Envy is a serious disease of the heart; it is what led Iblees towards pride, which resulted in Allah’s (swt) disobedience.

The other brother did not react violently; he remained calm and tried to reason with his sibling. He put the entire matter in a proper perspective. This son of Adam said that, “It is not you or I who is better- it is the way we perform our sacrifices for Allah (swt).” This brother after explaining why the sacrifice was not accepted tried to reason with his sibling. He assured his brother, “I shall not lay my hand on you to kill you…” He feared Allah (swt) and would not commit a sin, even though he was being wronged. This was his advice, in a gentle calm manner.

Ibn Qutb describes this as, “What we have here is a case of a peaceful man making clear that his attitude is based on fearing God and implementing His commandments. We must admire the victim’s calmness, reassurance, and the fact that he fears God alone. His gentle words should have been sufficient to quench his brother’s rage, reduce his anger, re-establish the feelings of brotherhood and the reassurance of faith.”

The just brother added a warning- in case his gentle words were not heeded. He said that, “If you murder me, it would only add to all your other sins and you would ultimately be a loser.” The murdering brother would be gaining a double sin. He, the just brother, was staying on the right path at the stake of his life. He was not ready to go against Allah’s (swt) commands.

The narcotic Nafs

“So the Nafs (self) of the other (latter one) encouraged him and made fair-seeming to him the murder of his brother; he murdered him and became one of the losers. Then Allah sent a crow who scratched the ground to show him to hide the dead body of his brother. He (the murderer) said: Woe to me! Am I not even able to be as this crow and to hide the dead body of my brother? Then he became one of those who regretted.”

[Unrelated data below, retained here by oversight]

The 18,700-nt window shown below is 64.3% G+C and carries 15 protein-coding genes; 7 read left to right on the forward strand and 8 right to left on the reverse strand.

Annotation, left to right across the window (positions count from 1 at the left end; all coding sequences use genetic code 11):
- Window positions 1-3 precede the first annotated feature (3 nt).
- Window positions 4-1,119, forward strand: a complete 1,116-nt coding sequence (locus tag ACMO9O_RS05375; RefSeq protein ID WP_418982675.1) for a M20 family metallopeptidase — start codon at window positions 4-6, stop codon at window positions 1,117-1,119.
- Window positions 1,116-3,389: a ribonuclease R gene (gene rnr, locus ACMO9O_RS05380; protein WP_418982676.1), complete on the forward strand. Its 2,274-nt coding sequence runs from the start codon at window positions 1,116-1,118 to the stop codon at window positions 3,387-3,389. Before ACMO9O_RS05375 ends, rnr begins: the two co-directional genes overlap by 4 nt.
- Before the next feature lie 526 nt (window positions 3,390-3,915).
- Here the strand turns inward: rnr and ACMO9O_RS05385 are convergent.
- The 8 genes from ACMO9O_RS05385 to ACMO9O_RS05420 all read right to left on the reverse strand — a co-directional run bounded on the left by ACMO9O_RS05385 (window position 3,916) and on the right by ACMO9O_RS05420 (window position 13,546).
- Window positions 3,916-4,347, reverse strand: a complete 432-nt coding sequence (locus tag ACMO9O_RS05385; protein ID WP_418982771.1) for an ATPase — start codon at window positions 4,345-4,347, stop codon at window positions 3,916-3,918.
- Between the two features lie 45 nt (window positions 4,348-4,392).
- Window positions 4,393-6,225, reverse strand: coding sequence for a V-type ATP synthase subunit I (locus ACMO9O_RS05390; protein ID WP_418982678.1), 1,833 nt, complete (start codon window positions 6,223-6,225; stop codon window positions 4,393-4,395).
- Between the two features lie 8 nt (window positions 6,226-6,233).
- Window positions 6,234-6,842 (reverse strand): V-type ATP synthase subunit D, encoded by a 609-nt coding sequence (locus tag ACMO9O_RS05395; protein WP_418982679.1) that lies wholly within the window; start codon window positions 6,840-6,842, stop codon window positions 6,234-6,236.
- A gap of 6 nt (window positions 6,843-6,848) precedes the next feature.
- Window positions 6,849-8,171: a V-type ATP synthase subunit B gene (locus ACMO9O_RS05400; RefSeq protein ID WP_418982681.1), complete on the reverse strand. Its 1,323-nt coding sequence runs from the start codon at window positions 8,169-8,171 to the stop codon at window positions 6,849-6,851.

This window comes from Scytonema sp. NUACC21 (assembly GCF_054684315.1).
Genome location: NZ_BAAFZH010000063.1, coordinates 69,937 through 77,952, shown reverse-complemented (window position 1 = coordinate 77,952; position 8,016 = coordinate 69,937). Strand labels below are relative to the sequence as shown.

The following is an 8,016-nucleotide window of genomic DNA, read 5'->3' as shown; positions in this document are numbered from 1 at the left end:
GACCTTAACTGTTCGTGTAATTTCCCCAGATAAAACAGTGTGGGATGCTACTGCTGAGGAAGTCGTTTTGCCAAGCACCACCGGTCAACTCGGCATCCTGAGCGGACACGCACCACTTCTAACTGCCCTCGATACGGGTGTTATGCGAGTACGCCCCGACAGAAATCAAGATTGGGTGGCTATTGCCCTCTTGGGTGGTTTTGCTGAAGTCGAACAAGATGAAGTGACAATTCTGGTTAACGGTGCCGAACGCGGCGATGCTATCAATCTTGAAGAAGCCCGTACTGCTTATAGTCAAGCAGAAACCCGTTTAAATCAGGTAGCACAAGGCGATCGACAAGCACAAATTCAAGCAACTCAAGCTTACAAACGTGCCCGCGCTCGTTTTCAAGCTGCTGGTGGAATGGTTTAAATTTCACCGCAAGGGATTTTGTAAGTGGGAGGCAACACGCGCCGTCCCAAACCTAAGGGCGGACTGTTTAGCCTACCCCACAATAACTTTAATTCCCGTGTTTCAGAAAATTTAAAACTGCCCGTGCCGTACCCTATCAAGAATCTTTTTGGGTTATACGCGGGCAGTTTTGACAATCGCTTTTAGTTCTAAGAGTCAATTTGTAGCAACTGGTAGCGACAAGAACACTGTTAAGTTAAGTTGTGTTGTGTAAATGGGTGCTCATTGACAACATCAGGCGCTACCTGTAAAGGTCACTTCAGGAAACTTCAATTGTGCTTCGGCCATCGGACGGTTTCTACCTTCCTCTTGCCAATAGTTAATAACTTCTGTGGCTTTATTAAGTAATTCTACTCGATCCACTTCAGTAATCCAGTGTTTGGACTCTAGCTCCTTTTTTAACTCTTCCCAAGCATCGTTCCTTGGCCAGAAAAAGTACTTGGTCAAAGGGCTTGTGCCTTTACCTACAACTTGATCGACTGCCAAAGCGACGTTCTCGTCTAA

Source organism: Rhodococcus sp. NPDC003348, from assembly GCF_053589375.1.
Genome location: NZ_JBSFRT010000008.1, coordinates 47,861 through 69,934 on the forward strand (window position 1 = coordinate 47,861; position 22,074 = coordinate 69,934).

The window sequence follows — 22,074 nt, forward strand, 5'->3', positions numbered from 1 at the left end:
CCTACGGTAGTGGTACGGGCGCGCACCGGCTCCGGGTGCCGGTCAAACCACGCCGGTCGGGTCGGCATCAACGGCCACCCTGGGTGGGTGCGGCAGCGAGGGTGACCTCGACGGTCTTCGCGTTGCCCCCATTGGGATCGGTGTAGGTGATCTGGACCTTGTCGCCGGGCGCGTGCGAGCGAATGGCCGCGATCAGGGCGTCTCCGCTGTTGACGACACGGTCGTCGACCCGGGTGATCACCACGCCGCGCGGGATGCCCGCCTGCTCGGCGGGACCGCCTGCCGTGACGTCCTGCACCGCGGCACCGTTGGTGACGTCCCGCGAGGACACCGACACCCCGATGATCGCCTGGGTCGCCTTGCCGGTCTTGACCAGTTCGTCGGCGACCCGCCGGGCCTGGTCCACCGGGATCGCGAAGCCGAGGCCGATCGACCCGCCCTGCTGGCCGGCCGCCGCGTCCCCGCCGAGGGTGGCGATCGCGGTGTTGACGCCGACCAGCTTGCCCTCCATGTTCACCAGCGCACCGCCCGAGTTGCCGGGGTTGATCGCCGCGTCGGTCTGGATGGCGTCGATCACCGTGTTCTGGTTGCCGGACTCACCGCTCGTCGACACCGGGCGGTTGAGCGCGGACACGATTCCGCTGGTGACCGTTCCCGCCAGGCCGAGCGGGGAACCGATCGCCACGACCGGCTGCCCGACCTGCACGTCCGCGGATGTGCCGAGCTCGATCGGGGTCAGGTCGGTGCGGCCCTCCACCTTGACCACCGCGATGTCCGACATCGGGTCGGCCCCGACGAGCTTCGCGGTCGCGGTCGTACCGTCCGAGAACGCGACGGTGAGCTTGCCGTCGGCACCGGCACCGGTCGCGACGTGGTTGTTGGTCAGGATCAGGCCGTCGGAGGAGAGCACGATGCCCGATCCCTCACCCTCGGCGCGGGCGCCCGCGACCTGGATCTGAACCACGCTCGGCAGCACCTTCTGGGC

After all the peaceful persuasion and gentle warnings, the crime was committed. The murderer’s evil soul was able to overrule his good side. Following only his Nafs, removed all obstacles and drove him towards killing. He lost a sibling, a brother who was a friend, a shoulder to cry on, and a companion. More importantly, he lost his after life, as he added that new sin to his earlier ones. Once the deed was done, the crime then took on a physical shape in the form of his brother’s dead body. It began to rot and he did not know what to do. He felt helpless and weak, not because he was remorseful, but because he did not know what to do.

Allah (swt) sent a crow who scratched the ground to show him how to hide the dead body. Once he had hidden the body, he was regretful; not because he killed- but because he realized how useless the crime was. This son of Adam (as) did not gain anything from murder; the killing of his brother didn’t make his sacrifice more acceptable to Allah (swt). He was helpless and weak, in complete loss due to his actions – a result of envy and pride.

Moral of the story

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Transcribed and adapted by Tasneem Vali.